Shares of major cruise lines widely tanked on Thursday after Carnival announced a $1 billion stock sale—its second capital raise in recent months—in order to pay down debt, as the cruise industry continues to feel the impact of the Covid-19 pandemic, surging inflation and higher fuel prices.
Shares of major cruise operator Carnival fell nearly 12% on Thursday after the company said it would sell $1 billion worth of stock—just over 102 million shares—at $9.95 per share, with the option to buy an additional 15.3 million shares.
In what is Carnival’s second capital raise since a debt offering in May, the company said it “expects to use the net proceeds from the offering for general corporate purposes, which could include addressing 2023 debt maturities.”
Carnival ended the second quarter with roughly $35 billion in debt—more than its peers—and $7.5 billion in cash, but analysts warned last month that could “quickly shrink” if customer demand takes a hit in the form of fewer bookings and more canceled deposits .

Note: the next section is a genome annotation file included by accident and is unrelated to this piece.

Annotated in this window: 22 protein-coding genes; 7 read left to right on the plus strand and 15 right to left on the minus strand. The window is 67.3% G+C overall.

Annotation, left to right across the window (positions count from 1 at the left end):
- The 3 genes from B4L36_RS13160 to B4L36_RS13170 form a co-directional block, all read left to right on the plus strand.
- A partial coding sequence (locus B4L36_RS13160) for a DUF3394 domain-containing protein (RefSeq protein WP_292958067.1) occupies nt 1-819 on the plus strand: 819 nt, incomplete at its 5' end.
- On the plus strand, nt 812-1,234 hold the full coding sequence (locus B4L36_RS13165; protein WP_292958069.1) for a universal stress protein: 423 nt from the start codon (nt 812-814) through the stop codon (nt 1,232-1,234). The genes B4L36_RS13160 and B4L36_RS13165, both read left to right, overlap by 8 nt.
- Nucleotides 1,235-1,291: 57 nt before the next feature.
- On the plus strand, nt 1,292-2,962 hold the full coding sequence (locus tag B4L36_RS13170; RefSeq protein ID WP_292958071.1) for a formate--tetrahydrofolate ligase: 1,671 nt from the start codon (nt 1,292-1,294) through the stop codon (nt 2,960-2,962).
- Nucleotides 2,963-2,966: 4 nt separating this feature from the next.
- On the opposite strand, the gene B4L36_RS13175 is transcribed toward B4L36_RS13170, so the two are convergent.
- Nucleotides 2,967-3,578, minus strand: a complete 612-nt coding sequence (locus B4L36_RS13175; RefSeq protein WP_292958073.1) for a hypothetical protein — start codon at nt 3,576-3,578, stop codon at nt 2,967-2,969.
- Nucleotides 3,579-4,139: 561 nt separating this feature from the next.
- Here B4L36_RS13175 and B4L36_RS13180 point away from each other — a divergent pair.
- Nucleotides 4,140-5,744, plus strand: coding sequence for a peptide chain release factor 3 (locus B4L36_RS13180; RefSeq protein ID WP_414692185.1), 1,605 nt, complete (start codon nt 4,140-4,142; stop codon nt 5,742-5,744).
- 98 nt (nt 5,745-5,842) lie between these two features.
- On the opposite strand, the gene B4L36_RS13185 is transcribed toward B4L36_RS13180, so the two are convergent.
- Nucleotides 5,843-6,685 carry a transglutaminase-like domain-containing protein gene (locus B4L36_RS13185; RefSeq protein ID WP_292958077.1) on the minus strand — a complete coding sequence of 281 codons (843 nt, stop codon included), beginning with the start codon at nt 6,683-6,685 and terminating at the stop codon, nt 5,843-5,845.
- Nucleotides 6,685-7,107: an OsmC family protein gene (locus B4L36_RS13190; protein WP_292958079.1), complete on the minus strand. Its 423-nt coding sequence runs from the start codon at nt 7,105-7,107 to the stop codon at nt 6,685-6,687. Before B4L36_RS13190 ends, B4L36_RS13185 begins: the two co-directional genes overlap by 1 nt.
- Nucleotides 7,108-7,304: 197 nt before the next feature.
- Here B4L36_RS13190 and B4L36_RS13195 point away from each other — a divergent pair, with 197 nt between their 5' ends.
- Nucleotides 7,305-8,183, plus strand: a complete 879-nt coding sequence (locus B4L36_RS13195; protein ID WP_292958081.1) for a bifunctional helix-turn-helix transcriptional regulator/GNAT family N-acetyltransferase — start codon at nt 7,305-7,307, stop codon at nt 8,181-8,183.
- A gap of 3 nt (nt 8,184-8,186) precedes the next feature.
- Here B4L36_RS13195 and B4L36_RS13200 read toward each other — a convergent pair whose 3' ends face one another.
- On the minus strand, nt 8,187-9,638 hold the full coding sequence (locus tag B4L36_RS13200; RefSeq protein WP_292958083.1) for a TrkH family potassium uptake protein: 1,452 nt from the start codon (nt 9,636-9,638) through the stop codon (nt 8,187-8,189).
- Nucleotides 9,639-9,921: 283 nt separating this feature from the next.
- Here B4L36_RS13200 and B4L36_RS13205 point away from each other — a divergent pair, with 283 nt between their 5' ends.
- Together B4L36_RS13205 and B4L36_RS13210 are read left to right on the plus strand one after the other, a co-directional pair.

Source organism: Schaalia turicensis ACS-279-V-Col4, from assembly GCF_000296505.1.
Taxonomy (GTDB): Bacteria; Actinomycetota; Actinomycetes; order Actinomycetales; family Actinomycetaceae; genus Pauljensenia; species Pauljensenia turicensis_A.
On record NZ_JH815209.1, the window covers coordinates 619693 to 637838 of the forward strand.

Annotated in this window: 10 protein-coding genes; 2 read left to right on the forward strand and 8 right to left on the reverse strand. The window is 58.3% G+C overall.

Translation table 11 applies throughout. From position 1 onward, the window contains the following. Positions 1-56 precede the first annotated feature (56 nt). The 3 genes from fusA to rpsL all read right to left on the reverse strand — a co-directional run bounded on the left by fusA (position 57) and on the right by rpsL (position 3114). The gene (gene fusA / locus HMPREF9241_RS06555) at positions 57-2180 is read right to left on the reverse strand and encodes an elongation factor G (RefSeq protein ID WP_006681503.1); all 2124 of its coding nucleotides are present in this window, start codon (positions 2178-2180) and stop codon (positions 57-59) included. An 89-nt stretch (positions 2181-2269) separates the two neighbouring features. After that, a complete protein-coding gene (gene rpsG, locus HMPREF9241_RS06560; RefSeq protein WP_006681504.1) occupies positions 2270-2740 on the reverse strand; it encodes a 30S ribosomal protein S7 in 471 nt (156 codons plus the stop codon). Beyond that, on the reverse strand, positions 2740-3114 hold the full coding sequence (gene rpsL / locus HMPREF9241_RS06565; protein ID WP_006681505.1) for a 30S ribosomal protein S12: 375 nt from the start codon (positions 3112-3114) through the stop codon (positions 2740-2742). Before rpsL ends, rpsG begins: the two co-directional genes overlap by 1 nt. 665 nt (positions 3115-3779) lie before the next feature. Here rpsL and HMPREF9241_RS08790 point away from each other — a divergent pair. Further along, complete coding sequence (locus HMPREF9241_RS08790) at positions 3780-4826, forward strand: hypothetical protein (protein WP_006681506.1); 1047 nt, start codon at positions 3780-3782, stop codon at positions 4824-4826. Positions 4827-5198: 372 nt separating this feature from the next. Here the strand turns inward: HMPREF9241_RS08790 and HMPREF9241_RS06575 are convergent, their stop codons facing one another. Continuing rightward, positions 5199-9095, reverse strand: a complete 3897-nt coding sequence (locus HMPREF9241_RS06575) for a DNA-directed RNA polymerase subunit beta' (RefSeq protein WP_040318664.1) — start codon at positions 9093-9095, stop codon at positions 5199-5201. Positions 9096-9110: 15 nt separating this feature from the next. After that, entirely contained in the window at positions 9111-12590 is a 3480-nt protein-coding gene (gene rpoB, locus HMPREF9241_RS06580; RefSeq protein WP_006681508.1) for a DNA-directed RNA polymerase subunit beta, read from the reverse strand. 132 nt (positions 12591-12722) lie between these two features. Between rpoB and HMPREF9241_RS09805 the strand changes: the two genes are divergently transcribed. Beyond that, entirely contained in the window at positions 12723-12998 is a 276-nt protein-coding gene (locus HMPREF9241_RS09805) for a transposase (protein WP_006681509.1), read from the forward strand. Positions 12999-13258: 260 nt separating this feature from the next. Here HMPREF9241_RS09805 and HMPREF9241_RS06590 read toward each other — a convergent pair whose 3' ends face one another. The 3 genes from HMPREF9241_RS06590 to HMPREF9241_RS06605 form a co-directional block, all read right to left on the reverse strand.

Rivals Norwegian Cruise Line and Royal Caribbean Cruises saw their stocks fall over 8% and nearly 9%, respectively, as the news spooked investors.
The move to raise more money will likely lead to more questions about the health of the cruise business, according to a recent note from Stifel analysts, who say that the stock sale will dilute existing shareholders’ stakes by around 8.5%.
Despite the negative headline, the firm believes that Carnival is instead being “proactive” and trying to get ahead of debt payments that are due next year, at which executives have hinted in previous quarters.